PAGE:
by Molly Waite GVL Staff Writer
On the third floor of Mackinac Hall, the view from the philosophy department office windows does not include a gray, concrete rooftop but rather a lush expanse of plants. The grasses and other flora did not grow there by mistake but through the careful planning and efforts to reduce Grand Valley State University's impact on the Grand River.
As an important part of the university's commitment to sustainability, green roofs provide a natural and cost-effective way to manage storm water. Storm water is the run-off caused by man-made surfaces such as parking lots, sidewalks and building roofs. The water also carries chemicals and other pollutants with it, causing harm to the Grand River and other local ecosystems.
"We like to show people that we have a green roof and that we're serious about storm water management," said John Koches, associate research scientist of the Annis Water Resources Institute at GVSU. "Having the green roofs is just one way to deal with storm water that would ordinarily flow off the roof. It also prevents storm water flow from the parking lots, cleaning out chemicals that would end up in the river. We've made a conscientious effort to curb all of our storm water flow."
Green roofs are layered with sand, gravel, loam and other coarse textiles to naturally filter out pollutants and absorb excess water flow. Koches said the plants chosen for green roofs are called succulents: low-maintenance, drought tolerant plants with deep root systems.
Norman Christopher, executive director of the Sustainable Initiative, said the plants are put on the roof in trays, so if a group of greenery does not thrive, it can be removed and replaced without serious cost or effort.
"We're still learning about the benefits of green roofs," Christopher said. "The green roofs help us understand the whole concept of waste water management and lessening the impact on our environment."
Green roofs are not the only way GVSU reduces its impact on the Grand River. Indigenous plants strategically placed around campus to form rain gardens function in much the same way to cleanse pollutants picked up by run-off water.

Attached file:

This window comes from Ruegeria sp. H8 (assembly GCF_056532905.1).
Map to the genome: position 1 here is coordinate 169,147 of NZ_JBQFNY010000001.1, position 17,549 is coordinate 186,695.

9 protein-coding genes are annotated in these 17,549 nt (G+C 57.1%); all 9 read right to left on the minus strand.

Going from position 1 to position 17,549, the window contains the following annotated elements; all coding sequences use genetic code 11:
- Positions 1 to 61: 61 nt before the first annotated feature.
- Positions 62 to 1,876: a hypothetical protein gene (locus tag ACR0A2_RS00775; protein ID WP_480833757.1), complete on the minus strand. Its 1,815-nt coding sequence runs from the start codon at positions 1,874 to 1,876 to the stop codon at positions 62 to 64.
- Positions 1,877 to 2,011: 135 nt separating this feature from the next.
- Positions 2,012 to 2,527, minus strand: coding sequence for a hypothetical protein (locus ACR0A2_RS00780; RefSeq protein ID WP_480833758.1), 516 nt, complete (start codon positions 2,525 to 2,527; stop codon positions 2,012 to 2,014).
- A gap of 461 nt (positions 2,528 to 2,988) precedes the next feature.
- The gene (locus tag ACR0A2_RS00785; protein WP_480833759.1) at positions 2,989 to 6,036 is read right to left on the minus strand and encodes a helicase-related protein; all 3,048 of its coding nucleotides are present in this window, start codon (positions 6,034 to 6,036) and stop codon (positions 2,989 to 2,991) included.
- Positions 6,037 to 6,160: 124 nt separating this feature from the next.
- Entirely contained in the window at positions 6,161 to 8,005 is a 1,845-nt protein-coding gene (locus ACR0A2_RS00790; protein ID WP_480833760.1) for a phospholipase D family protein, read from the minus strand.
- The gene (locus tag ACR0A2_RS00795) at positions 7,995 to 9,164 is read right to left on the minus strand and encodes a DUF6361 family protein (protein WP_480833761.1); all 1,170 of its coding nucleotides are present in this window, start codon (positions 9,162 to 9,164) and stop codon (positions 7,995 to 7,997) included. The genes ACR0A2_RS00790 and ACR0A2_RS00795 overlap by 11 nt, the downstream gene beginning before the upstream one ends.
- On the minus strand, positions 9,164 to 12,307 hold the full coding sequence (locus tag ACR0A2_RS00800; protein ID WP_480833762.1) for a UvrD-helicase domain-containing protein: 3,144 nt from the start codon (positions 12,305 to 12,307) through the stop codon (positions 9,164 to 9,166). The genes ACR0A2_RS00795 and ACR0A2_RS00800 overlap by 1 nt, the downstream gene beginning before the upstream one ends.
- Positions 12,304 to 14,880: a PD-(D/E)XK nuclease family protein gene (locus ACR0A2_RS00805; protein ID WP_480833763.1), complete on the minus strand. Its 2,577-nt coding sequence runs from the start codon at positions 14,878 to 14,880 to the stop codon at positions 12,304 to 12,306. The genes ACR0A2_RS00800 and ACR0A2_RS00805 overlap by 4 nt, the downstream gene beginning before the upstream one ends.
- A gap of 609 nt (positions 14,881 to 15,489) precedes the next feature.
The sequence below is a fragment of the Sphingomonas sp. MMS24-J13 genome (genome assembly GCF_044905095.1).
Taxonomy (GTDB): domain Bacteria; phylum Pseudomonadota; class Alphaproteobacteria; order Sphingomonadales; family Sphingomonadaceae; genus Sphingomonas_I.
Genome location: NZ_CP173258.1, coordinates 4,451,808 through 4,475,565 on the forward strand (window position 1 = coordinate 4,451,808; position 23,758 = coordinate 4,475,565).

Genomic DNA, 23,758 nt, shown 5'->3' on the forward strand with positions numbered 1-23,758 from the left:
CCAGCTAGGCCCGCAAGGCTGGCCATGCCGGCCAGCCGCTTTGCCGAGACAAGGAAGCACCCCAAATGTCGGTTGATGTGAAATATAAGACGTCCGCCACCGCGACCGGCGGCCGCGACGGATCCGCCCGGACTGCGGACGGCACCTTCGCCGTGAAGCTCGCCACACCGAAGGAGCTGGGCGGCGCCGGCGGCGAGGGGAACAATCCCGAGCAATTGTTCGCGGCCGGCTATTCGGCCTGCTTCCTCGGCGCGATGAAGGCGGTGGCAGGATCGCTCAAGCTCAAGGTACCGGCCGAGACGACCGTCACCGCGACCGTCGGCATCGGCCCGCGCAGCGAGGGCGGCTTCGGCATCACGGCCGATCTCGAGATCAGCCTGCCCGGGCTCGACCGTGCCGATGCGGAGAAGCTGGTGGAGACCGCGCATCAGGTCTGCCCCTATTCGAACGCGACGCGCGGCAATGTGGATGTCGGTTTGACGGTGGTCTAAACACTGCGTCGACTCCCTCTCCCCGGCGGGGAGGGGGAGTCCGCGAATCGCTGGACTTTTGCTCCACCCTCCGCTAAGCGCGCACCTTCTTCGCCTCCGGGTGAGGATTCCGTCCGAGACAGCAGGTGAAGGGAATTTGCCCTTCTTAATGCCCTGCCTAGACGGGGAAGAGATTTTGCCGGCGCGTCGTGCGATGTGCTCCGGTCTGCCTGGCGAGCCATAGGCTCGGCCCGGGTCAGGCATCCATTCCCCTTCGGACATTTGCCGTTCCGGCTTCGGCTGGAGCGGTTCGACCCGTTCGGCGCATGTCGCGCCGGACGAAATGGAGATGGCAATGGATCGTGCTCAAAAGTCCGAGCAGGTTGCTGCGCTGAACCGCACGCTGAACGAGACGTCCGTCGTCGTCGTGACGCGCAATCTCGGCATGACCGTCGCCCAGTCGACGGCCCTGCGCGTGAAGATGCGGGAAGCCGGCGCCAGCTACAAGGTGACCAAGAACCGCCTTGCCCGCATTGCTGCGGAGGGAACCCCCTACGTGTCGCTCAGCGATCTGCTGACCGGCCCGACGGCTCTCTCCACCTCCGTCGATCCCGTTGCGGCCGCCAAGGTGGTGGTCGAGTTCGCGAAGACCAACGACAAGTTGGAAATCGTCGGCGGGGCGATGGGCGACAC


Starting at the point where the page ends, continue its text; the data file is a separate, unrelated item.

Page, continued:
"A lot of people just see them as a beautiful garden, but actually the indigenous plants and flowers, which naturally grow in Michigan, process storm water," Koches said. "A lot of people don't understand that these are not just gardens, but engineered structures with a purpose. There's more to it than just planting pretty flowers."
The installation of green roofs not only limits storm water flow into Grand River but reduces GVSU's carbon footprint.
James Moyer, assistant vice president for Facilities Planning, said green roofs have the ability to sequester carbon, making them a part of the 2010 Climate Action Plan released last Friday. Green roofs also insulate buildings, reducing the costs of heating and cooling.
Some 33,800 square feet of green roof have been planted on four buildings across campus to date and GVSU is also scheduled to install an additional 2,500 square feet of green roof on two more buildings this spring.
"I think that what we've discovered is that these processes are very cost effective, easy to implement and low-maintenance," Koches said. "We're handling water discharges internally and adding the water back to the groundwater systems where they would have ordinarily gone back without man-made structures. It leaves the functions of the landscape intact, serving to keep the campus environmentally friendly at a low cost while maintaining the natural integrity of the sites they manage. The university has really bought into this process, and I think that they're doing a very conscientious job."
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